Senators News: August 23rd

-The Sens signed 2012 first-round pick Cody Ceci to his ELC today. has posted a series of articles on the Sens, beginning with Arpon Basu‘s ranking the team’s prospects:
1. Mika Zibanejad
2. Jakob Silfverberg
3. Robin Lehner
4. Cody Ceci
5. Mark Stone
6. Stefan Noesen
7. Matt Puempel
8. Mark Borowiecki
9. Patrick Wiercioch
10. Shane Prince
Many of the organisational comments included by Basu are either very broad or ones we’ve heard before, but it’s worth including Pierre Dorion’s comments on Mark Stone: “Mark has taken it upon himself to get better. He’s been in Ottawa a lot to work on his skating – which still needs improvement – and his strength. But what he has in terms of hockey sense, his shot, his ability to make plays and his offensive instincts are things you can’t teach.”  The comment about his strength is one I haven’t heard before and is yet another sign he will be in Binghamton for at least the coming season.  I don’t think Shane Prince belongs in the top-ten, but as with any prospect time with tell.

Corey Masisak tries to guess what the Sens upcoming lineup will be:



I have a few problems with Masisak’s speculation, although other than Zibanejad he has all the players I expect to be on the NHL roster listed (Daugavins should be included).  Peter Regin will not be an extra forward, nor will Jim O’Brien play on the third line; otherwise the forward lines are up in the air.

Basu wonders if last season’s success will be a springboard for the Sens.  Bryan Murray thinks so:

It very definitely should give us a bit of a springboard this year. Our finish and our performance in the playoffs last season gave us some confidence that we’re going in the right direction. With Lundin and Methot in our top six, with the continued growth of Cowen and with Karlsson being what he is, age-wise those four guys should improve and should help us improve defensively.

I expect Murray to be optimistic, but given that neither blueline acquisition adds offence and both Karlsson and Cowen could have down years (the former because he’s unlikely to repeat his success, the latter could suffer from the sophomore slump).  Given that possibility, the engine that moves the puck to the forwards could start to break down.

-Here’s my profile of Erik Condra

ESPN‘s Tim Boughton, Paul Grant, and David Walton assess the moves in NHL free agency.  Walton liked Alexander Semin (Carolina), Boughton liked Teemu Selanne (Anaheim), and Grant liked Jason Garrison (Vancouver).  I don’t see Selanne as a true UFA since he would only play for Anaheim (Boughton’s other choice was RFA Tuukka Rask).  All three thought Parise and Suter (Minnesota) were given too much money and term, but I just can’t see any other signing as coming close to the impact those two will have on the Wild.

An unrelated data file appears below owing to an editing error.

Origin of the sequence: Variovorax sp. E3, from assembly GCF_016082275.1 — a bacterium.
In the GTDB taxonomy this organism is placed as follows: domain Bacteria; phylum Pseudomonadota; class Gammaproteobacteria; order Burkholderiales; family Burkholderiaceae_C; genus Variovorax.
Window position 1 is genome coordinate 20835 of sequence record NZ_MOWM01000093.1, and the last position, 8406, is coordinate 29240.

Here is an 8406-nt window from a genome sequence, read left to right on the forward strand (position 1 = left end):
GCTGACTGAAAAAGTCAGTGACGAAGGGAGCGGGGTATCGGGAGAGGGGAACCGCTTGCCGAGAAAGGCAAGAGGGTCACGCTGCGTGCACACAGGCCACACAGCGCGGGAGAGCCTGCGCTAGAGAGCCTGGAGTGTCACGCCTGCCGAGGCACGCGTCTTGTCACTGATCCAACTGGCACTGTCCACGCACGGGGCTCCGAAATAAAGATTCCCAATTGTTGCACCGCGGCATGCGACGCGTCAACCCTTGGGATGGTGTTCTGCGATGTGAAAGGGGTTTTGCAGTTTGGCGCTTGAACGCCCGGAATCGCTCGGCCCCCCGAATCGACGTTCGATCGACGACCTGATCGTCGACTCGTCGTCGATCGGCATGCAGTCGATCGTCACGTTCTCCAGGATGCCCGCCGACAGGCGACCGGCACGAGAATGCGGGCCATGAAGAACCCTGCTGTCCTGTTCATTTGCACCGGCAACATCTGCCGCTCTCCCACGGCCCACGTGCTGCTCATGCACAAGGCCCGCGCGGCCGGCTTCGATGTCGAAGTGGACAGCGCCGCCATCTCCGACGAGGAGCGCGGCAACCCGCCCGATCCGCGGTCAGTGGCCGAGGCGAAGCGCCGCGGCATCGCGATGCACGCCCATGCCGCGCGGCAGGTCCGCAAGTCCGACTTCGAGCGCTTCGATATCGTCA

-The Swedish Elite League will not sign any locked out NHL players (should there be a lockout).

This article is written by Peter Levi (@eyeonthesens)


Player Profile: Erik Condra

Erik Condra, RW, Contract: 0.625/13 (RFA) Drafted 7-216/06 (Muckler)
5’11, Shoots R, YOB 1986, Trenton, MI
2009-10 AHL Binghamton 80-11-27-38 (ppg 0.47) +4 61pim (1 fight)
2010-11 AHL Binghamton 55-17-30-47 (ppg 0.85) +20 28pim
2010-11 NHL Ottawa 26-6-5-11 (ppg 0.42) -1 12pim TOI 15:52
2011-12 NHL Ottawa 81-8-17-25 (ppg 0.31) +11 30pim TOI 14:09

The last pick in GM John Muckler’s last draft, the undersized Erik Condra was drafted after winning Rookie of the Year in the CCHA playing for Notre Dame.  He spent the four full years in the NCAA, leading his team in scoring every year (finishing 159-48-110-158).

Bryan Murray signed him to his ELC and without much fanfare and Condra joined Don Nachbaur’s Binghamton Senators (a good article about him when he signed here).  Outplaying fellow rookie Jim O’Brien, Condra was named Rookie of the Year in Binghamton (echoing his CCHA achievement).

In the final year of his ELC Condra‘s game took a significant leap forward, not only in terms of production and defensive play, but he clearly made the players around him better (particularly Jim O’Brien and the now departed Roman Wick).  When Bryan Murray began to clean house at the NHL level, Condra was brought up and remained with the team the rest of the season.  Coach Cory Clouston was a big fan of Condra‘s, who received more ice time than any other recalled rookie.  Condra played a role in Ryan Shannon‘s increased production at the end of the season (15 of his 27 points came after Condra was recalled, much of it spent playing together).

When the season ended Condra was given a two-year, one-way contract (joining fellow 7th-rounder Colin Greening in landing a one-way).  He’s a versatile player who doesn’t excel at any particular aspect of the game other than with his brain.  Condra credits Randy Lee in helping his game.  It was difficult to project how Condra would do last season, but his output was reasonable and remained fairly consistent (15 points in the first half, 10 points in the second); I predicted he would get 30 points this past season.

I expect more of the same from Condra this upcoming season, although his production will depend on his ice time and who he plays with.  I’d predict very similar numbers, as his versatility allows Paul MacLean to play him up and down the lineup.

-Here’s Condra missing an empty net, saving a goal, and scoring on a breakaway.